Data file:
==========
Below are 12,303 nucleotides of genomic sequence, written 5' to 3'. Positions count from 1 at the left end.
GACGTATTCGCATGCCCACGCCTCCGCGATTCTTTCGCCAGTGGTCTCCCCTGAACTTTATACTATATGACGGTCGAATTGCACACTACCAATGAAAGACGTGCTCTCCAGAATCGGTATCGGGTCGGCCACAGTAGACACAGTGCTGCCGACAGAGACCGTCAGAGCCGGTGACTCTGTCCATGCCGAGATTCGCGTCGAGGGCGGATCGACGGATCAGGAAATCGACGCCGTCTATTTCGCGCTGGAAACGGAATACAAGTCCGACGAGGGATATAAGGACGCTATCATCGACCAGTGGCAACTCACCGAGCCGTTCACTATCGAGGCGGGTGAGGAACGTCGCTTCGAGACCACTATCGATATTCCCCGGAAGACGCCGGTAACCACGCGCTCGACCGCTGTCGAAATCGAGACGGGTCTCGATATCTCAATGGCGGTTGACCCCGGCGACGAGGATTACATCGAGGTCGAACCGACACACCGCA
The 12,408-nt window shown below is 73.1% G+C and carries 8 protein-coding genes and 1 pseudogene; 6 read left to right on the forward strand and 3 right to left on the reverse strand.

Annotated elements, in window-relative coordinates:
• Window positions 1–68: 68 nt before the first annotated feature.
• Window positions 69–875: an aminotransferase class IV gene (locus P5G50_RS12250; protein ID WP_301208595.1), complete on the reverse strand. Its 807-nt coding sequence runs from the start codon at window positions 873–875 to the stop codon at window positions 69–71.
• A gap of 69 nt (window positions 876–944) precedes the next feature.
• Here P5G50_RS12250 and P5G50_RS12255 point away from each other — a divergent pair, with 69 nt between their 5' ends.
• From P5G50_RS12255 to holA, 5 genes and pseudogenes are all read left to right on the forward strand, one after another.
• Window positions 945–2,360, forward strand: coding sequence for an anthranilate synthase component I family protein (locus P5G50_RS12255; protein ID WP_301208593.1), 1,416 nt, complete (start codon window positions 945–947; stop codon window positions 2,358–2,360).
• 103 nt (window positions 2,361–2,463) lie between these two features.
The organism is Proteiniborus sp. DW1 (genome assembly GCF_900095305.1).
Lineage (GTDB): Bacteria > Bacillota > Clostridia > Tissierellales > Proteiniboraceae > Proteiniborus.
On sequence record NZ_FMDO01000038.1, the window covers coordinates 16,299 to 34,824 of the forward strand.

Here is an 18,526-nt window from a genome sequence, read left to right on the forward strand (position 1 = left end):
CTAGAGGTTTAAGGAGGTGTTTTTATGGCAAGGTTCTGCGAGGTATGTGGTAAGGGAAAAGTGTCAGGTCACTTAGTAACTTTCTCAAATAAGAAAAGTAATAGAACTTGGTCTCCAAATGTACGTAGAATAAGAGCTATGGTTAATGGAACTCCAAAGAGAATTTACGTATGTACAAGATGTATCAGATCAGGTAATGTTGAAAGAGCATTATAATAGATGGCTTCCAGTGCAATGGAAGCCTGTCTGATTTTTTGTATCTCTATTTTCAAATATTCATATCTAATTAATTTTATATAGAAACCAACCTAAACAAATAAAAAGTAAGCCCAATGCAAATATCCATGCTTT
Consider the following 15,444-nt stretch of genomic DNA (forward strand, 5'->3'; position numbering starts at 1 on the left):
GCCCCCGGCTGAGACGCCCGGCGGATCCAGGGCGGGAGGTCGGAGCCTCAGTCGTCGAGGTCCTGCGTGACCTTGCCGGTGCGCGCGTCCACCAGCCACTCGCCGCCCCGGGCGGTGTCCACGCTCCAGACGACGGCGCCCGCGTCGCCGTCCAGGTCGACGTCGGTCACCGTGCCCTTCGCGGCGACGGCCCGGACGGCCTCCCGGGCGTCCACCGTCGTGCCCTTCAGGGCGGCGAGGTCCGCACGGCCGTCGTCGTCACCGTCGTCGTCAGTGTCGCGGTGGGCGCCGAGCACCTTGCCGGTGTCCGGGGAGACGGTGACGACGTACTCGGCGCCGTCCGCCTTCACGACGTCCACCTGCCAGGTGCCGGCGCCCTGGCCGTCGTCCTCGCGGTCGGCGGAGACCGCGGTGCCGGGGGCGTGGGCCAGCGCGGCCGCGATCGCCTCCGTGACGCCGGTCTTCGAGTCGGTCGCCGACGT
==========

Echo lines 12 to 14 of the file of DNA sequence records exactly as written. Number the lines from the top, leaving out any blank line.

The organism is Proteiniborus sp. DW1 (genome assembly GCF_900095305.1).
Lineage (GTDB): Bacteria > Bacillota > Clostridia > Tissierellales > Proteiniboraceae > Proteiniborus.
On sequence record NZ_FMDO01000038.1, the window covers coordinates 16,299 to 34,824 of the forward strand.